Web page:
Obviously, this isn’t the most useful example, because typically you’d include the transaction data already in the client. But as an example of how data widening works, I think it’s a pretty nifty setup.

    The new template APIs

    In addition to the Firestore variable, a new template API, Firestore, has been released. All its methods are Promise-friendly, of course.

  • Firestore.read – use this to fetch a document or collection from Firestore with a direct lookup.
  • Firestore.write — use this to write into a document in Firestore. If the document doesn’t exist, it’s automatically created in the collection.
  • Firestore.query — use this to fetch document(s) that match the given query.
  • Firestore.runTransaction — use this to run batched and atomic read/write operations.
  • As an example, here’s what a Firestore.query call would look like:

    const Firestore = require('Firestore');
    
    const queries = [['user_id', '==', 'admin'], ['country', '==', 'FI']];
    
    return Firestore.query('users', queries, {
      projectId: 'my-project',
      limit: 1,
    }).then((documents) => {
      return documents;
    });
    

    This queries the collection users for a document (one, because limit is 1), which has the user_id key set to admin and the country key set to FI.

    If successful, an array of matching documents (again, just one) is returned by the callback.

    Note that for this to work in a variable, the API call itself must be returned (return Firestore.query...), as it returns a Promise that GTM’s runtime code will then handle appropriately.

    runTransaction might sound confusing, but it’s a useful way of having a set of write operations immediately following a related set of read operations. This is handy if the write requires an input from the read. The atomicity refers to the fact that either all operations are a success or all operations fail. In case of failure, up to two retries are automatically done. If three total attempts fail, the API rejects the Promise with an error.

    Transactions are a way of protecting your read-write setups from other, concurrent write operations. For example, while reading the data from a Firestore document, if some other process modifies this data, then the transaction automatically starts over to ensure that it runs on the most recent and up-to-date data.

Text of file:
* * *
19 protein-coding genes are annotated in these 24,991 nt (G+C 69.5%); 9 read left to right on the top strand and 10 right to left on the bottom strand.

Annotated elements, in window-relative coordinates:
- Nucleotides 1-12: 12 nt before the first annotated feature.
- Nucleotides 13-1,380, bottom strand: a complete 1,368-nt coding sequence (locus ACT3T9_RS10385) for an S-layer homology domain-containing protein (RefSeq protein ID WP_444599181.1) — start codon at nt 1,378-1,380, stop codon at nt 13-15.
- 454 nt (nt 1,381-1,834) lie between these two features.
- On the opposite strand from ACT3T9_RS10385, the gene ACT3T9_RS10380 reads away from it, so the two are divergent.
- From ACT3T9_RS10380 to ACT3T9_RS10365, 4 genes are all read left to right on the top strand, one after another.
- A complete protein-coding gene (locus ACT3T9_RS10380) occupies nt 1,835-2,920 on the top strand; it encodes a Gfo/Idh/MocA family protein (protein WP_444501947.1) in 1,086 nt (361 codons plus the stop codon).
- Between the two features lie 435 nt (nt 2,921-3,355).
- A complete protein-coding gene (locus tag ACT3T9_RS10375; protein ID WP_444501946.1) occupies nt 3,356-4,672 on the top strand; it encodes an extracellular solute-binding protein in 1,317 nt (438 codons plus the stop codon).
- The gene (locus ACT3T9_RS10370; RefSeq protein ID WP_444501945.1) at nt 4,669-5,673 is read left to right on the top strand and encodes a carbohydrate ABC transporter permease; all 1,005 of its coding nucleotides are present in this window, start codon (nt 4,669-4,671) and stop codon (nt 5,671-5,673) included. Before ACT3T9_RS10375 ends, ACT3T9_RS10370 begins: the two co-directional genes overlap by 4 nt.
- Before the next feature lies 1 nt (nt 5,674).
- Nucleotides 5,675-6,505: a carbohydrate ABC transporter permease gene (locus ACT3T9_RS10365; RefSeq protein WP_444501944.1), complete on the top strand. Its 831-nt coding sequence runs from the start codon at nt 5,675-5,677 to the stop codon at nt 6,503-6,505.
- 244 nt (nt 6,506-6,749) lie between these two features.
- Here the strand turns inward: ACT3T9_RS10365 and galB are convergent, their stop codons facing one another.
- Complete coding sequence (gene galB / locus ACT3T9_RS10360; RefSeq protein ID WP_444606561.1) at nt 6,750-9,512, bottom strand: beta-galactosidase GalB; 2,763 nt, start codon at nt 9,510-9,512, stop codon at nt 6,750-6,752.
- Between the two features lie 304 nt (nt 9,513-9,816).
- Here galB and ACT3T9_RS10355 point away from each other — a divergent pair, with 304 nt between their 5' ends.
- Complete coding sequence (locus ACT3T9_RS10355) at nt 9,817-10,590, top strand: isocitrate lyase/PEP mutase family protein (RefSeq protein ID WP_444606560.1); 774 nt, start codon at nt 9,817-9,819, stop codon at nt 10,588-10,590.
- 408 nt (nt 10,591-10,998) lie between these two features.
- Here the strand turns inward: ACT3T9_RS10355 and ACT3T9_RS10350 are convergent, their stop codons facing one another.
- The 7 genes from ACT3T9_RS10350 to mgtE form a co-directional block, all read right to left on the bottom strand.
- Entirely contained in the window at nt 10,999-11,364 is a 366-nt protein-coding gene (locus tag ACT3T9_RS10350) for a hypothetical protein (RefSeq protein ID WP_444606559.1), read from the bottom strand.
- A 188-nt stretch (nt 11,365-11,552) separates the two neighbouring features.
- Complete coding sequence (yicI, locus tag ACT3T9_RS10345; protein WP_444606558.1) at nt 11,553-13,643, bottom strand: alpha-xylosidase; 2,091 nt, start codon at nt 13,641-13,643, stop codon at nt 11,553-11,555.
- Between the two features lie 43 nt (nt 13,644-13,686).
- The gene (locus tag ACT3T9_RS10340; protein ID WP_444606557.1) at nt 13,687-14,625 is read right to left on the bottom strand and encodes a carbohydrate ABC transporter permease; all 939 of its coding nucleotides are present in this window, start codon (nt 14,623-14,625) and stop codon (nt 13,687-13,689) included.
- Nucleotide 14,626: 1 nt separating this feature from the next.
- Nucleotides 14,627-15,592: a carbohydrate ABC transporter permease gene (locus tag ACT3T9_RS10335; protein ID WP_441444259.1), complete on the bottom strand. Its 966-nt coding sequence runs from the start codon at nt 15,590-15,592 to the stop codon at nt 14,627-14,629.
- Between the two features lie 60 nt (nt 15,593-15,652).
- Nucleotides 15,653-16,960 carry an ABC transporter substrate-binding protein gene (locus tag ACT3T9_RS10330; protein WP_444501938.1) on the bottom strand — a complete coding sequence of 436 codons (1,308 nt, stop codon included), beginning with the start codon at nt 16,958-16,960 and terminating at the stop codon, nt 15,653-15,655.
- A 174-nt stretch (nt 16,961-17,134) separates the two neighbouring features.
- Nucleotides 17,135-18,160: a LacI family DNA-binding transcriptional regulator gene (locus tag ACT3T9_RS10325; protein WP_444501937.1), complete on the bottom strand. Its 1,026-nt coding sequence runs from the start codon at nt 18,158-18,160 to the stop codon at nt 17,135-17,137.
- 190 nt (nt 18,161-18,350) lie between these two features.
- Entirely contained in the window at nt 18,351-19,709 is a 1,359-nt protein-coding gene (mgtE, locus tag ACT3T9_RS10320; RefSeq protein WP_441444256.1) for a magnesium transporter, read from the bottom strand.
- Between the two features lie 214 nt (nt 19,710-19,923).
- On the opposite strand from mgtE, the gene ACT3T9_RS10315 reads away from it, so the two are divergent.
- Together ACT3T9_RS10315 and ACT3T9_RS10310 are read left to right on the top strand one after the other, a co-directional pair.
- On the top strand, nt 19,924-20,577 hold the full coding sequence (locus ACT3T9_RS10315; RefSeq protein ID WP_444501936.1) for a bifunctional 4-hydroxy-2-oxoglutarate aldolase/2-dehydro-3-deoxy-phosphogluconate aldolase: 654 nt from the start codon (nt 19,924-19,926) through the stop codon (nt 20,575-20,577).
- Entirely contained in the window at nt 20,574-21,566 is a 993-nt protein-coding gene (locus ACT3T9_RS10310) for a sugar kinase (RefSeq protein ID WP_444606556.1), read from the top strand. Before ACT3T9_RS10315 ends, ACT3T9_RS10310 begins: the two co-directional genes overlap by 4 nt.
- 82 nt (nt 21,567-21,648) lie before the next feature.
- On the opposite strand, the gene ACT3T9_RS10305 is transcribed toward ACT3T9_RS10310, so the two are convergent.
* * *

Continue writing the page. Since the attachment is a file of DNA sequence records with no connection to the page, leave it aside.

Read more about these APIs here.

    Summary

    Firestore might be more obscure for “casual” Google Tag Manager users, at least when compared to something like Google BigQuery.

    However, while BigQuery is a great data warehouse, it’s not a transactional database, as its read operations can’t handle the type of low latency and cost that a NoSQL, real-time database like Firestore can.

    The opportunities for enriching data are limitless. Naturally, you need to have a plan in place for populating those Firestore documents, but for data widening purposes you could do things like…

  • Build a hash table of users’ first-party identifiers to make sure that what’s stored on their device isn’t what’s sent to the vendors.
  • Temporarily cache information that needs to be available to other requests in the Server container, too. This is more deterministic than what templateDataStorage offers.
  • Build a simple real-time analytics system where the Server container writes the hit stream data and a dashboard reads it.
  • Build a real-time monitor to quickly address potential data collection issues.
  • And of course the million different use cases for enriching data using an input key from the incoming request, similar to what we did in this article.
  • I’m excited at having another, extremely useful Google Cloud API to play with in the Server container.

    What do you think about Firestore? Can you think of other, cool use cases for the API?